Orientalist depictions of Islam and Muslims emerge as another enduring theme in Senate discourse predating the War on Terror. Drawing on Edward Said’s notion of Orientalism and the work of contemporary scholars like Mohamed Nimer and Sunaina Maira, I demonstrate how Senate rhetoric has perpetuated understandings of Islam and Muslims as monolithic, unchanging, inferior, and lacking the common values shared by other major religions. When combined with the securitization of Islam, Orientalist depictions of Muslims as monolithic facilitate support for policy actions that ignore the tremendous diversity among practitioners of Islam and conflate Muslims with security threats. This conflation is exacerbated by the repetition of Islamic, Islamist and Islam with descriptors like radical, militant, extremist, fundamentalist, and terrorist. In persistently mixing and blurring these terms in policy deliberations, U.S. legislators reinforce in-group/out-group boundaries and create frameworks of meaning in which Muslim identity can seldom be understood as “normal” or non-threatening.
My analysis also underscores a problematic good Muslim-bad Muslim dichotomy that endures in Senate discourse about Islam across both time periods in the study. In the speeches I examined, positive constructions of Islam were often linked with moves away from the religion and towards more secular interpretations, while too much religion in the context of Islam was securitized as threatening. This dichotomy has important implications for practicing Muslims, for if only “secular” Muslims do not pose a threat, Muslim identity can never be fully de-securitized.
In exploring patterns among senators who spoke about Islam, politically conservative and Republican senators were more likely to offer negative and securitized depictions of Islam. While the study is limited in its scope, this finding is in line with large-n survey data showing public partisan divisions in negative perceptions of Muslims and perceptions regarding the importance of “being a Christian” for being “truly American.” My analysis also suggests an ideological and partisan divide in discursive representations of Islam was apparent prior to 9/11. It is worth noting, however, that the securitization of Islam was prominent among both Republican and Democratic senators in the study. At the 2016 Democratic National Convention, Bill Clinton’s qualification that Muslims who “love America and freedom and hate terror” should stay in the United States to “help us win” provides a recent reminder of the extent to which political statements about Muslim identity are often intertwined with national security concerns—among Republicans and Democrats alike.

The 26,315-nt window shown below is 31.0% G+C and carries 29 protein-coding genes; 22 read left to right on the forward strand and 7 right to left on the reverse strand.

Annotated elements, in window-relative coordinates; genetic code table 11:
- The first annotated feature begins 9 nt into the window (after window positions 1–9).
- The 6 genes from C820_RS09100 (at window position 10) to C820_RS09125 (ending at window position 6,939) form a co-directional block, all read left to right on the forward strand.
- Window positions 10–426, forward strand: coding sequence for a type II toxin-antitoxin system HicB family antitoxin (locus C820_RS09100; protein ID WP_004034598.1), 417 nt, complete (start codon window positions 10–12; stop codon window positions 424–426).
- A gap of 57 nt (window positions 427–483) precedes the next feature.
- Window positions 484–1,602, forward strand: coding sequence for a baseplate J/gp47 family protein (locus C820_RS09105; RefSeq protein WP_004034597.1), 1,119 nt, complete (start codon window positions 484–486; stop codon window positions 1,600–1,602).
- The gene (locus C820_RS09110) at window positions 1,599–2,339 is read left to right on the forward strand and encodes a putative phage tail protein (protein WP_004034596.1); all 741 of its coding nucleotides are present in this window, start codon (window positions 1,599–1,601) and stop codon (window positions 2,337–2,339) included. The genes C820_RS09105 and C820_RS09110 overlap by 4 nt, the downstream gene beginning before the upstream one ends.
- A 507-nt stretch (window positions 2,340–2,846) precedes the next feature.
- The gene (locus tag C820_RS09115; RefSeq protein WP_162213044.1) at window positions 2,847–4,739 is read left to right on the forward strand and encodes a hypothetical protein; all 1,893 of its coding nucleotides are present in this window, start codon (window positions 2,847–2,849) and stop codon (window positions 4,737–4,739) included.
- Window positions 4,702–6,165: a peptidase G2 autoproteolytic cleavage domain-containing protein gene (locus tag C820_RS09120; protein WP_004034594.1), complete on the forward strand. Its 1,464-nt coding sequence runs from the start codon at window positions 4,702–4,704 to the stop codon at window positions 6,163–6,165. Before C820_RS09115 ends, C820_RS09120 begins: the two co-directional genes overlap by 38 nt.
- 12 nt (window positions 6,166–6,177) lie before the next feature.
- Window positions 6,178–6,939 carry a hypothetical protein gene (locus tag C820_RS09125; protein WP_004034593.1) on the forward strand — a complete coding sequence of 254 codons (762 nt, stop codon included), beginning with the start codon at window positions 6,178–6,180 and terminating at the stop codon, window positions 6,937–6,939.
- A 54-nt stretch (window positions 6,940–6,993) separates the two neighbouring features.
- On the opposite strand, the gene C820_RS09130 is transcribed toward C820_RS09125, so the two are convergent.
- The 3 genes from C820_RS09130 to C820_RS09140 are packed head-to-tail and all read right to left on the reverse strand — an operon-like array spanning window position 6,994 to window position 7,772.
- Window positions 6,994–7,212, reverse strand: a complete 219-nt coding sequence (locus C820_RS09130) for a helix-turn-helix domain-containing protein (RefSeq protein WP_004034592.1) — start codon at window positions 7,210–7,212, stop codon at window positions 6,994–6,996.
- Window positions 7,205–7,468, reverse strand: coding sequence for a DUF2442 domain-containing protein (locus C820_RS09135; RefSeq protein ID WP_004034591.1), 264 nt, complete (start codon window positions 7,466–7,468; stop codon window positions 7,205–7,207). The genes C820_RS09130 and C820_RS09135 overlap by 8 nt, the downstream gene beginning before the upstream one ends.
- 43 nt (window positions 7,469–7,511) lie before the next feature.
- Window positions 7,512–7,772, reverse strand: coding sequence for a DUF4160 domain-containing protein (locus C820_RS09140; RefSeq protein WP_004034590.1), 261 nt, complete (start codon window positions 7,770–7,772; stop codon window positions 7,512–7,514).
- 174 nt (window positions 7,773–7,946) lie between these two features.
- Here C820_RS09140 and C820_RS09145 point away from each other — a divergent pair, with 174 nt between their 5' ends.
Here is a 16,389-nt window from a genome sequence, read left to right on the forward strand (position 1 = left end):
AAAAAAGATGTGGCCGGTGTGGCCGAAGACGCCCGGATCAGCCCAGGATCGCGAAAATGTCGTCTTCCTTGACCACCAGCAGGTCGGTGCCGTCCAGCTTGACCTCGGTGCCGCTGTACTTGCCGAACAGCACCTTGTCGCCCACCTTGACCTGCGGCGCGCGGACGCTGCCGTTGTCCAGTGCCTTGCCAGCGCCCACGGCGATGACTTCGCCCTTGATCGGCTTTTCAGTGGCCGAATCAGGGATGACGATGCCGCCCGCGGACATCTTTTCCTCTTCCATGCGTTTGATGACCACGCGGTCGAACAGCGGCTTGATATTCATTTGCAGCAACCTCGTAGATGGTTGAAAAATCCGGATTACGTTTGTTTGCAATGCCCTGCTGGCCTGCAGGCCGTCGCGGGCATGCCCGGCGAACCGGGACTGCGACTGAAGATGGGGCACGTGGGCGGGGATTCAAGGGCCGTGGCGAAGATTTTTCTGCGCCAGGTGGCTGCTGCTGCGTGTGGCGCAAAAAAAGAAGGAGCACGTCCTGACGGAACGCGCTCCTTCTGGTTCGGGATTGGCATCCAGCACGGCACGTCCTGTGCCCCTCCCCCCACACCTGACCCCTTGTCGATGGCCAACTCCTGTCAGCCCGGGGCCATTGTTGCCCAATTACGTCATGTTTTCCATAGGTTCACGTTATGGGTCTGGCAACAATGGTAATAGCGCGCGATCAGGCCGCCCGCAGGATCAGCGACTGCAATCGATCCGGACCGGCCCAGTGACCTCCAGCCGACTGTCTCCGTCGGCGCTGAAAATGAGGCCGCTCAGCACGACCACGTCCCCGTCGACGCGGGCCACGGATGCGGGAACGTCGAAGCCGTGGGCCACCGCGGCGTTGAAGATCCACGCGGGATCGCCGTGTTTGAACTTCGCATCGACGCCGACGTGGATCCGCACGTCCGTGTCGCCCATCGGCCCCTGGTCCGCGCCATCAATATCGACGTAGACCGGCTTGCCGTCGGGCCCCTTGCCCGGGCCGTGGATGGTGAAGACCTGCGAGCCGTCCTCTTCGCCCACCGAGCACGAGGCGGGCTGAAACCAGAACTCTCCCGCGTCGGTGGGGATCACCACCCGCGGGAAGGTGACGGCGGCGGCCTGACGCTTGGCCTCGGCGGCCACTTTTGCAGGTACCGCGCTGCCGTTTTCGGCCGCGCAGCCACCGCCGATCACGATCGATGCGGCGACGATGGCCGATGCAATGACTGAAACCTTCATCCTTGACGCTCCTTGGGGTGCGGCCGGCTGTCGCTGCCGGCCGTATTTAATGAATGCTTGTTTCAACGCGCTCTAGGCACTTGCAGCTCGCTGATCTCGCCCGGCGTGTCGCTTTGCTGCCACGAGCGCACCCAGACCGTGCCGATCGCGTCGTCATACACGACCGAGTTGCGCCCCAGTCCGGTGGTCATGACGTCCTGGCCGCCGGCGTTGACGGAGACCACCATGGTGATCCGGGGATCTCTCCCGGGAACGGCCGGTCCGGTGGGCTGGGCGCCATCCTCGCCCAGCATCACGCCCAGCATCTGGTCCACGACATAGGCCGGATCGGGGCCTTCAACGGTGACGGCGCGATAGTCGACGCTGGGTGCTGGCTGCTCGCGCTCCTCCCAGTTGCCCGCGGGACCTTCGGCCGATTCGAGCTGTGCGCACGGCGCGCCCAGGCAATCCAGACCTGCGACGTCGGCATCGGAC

In ongoing debates about the new administration’s executive order, lawmakers opposed to the immigration ban have emphasized that Muslims who reject the ideology of ISIS are important allies in fighting terrorism. Despite disrupting monolithic constructions of all Muslims as threatening, this rhetoric suggests persuading American audiences against discriminatory policies nevertheless necessitates reliance on a securitized nexus between Islam and violence. So long as depicting Muslims as crucial to the U.S. fight against terrorism and extremism appears to be a necessary bulwark against potential discrimination, the de-securitization of Islam and Muslim identity within American political discourse remains elusive.